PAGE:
In the last few years, some progressive countries in Latin America have made changes to laws that regulate media, with a particular emphasis on audiovisual media that make use of radio broadcasting space. A key feature shared by these new media laws is the criteria for reallocating radio and TV concessions, with a compromise of assigning a third of these frequencies to non-governmental organizations, referred to as community media. Moreover, in several cases, as in Ecuador, another third of the frecuencias are reserved for public institutions. These changes would allow, in the medium term, for community and public groups to own most of the range of audiovisual media frequencies in several countries in the region. In theory, we would have spaces that had been previously hoarded by the private sector, now in the hands of groups outside of the strictly commercial rationality used for their own benefit. In this context, we ask, what possibilities are there for a relaunch of communication proposals oriented, in the general sense, to “educommunication” (educational communication)? We will attempt to provide answers by using Ecuador as a reference for both challenges, learned successes, and limitations under the new Law of Communication.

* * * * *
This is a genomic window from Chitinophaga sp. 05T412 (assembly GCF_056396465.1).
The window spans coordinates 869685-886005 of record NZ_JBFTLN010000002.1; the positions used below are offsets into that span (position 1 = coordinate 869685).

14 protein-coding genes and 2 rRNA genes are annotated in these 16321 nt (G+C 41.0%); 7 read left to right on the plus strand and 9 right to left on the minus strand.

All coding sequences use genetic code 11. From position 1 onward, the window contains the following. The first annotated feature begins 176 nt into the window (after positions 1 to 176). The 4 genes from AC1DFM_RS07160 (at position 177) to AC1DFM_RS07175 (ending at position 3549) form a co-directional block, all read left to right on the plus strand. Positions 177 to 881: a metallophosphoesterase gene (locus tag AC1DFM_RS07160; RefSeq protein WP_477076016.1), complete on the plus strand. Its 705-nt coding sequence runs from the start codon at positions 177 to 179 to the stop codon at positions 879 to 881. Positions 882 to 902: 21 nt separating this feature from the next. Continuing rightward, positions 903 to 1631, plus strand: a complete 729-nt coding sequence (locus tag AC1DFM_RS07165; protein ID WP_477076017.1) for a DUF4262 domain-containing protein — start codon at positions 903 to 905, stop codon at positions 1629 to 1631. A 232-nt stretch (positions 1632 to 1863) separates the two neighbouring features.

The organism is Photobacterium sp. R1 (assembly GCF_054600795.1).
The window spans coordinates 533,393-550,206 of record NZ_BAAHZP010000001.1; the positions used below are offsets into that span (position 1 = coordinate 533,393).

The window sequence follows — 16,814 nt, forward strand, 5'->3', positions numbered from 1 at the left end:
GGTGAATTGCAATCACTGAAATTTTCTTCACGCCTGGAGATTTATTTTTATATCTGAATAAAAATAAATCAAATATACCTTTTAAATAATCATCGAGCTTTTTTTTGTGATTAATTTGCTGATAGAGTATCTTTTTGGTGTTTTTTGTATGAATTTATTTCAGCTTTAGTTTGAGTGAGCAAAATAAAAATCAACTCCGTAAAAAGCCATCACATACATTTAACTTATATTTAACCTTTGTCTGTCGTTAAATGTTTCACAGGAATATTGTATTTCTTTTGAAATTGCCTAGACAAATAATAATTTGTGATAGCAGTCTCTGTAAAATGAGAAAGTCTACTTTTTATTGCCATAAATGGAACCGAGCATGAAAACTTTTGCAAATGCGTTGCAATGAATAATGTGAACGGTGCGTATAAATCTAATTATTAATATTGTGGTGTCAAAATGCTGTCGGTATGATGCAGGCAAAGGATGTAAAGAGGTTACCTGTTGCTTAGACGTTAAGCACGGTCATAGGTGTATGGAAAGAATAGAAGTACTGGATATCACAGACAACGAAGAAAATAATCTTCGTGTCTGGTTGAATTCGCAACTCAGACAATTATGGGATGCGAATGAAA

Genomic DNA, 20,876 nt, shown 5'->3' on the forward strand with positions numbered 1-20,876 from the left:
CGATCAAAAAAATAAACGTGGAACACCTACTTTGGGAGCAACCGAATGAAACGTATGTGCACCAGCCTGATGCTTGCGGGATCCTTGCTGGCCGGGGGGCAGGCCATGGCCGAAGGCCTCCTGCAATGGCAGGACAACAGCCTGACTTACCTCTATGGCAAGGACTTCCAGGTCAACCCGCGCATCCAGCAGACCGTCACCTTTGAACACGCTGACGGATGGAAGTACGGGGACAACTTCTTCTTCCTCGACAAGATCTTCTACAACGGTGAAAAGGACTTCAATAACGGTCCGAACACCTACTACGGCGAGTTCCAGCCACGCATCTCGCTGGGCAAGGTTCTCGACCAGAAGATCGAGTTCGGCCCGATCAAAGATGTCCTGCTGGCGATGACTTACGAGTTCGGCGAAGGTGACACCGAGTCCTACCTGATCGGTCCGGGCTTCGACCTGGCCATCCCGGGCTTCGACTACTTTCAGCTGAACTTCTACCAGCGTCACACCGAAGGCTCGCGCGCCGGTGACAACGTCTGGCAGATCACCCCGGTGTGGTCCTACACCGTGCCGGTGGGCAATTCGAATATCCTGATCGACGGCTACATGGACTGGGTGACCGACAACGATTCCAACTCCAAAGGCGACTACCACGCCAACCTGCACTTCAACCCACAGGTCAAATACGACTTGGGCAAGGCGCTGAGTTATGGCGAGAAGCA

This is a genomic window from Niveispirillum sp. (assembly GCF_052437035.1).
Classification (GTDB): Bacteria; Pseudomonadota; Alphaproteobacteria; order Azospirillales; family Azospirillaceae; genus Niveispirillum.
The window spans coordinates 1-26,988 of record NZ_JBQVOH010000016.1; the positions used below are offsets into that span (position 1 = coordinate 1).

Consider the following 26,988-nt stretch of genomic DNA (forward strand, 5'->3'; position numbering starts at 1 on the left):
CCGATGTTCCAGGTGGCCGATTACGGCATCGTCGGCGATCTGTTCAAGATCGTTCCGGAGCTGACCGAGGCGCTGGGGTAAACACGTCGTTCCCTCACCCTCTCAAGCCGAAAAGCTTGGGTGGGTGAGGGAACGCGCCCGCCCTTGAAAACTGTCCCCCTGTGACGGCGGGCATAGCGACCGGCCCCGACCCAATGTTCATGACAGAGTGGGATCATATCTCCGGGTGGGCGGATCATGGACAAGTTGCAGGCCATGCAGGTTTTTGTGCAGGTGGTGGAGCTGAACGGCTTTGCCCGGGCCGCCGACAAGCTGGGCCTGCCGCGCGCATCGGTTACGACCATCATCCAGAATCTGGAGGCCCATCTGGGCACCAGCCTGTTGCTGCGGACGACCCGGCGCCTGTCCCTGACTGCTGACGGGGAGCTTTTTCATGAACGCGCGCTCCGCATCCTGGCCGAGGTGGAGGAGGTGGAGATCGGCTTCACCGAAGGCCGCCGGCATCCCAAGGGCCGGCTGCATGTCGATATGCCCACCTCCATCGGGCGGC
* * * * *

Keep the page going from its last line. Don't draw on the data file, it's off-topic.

|Translated title of the contribution||Notes for the Ecuadorian Debate on Media: Frequency Distribution, Possibilities for Educommunication?|
|Original language||Spanish (Ecuador)|
|Number of pages||9|
|State||Published - 1 Dec 2013|
- Audiovisual media
CACES Knowledge Areas
- 123A Journalism and Communication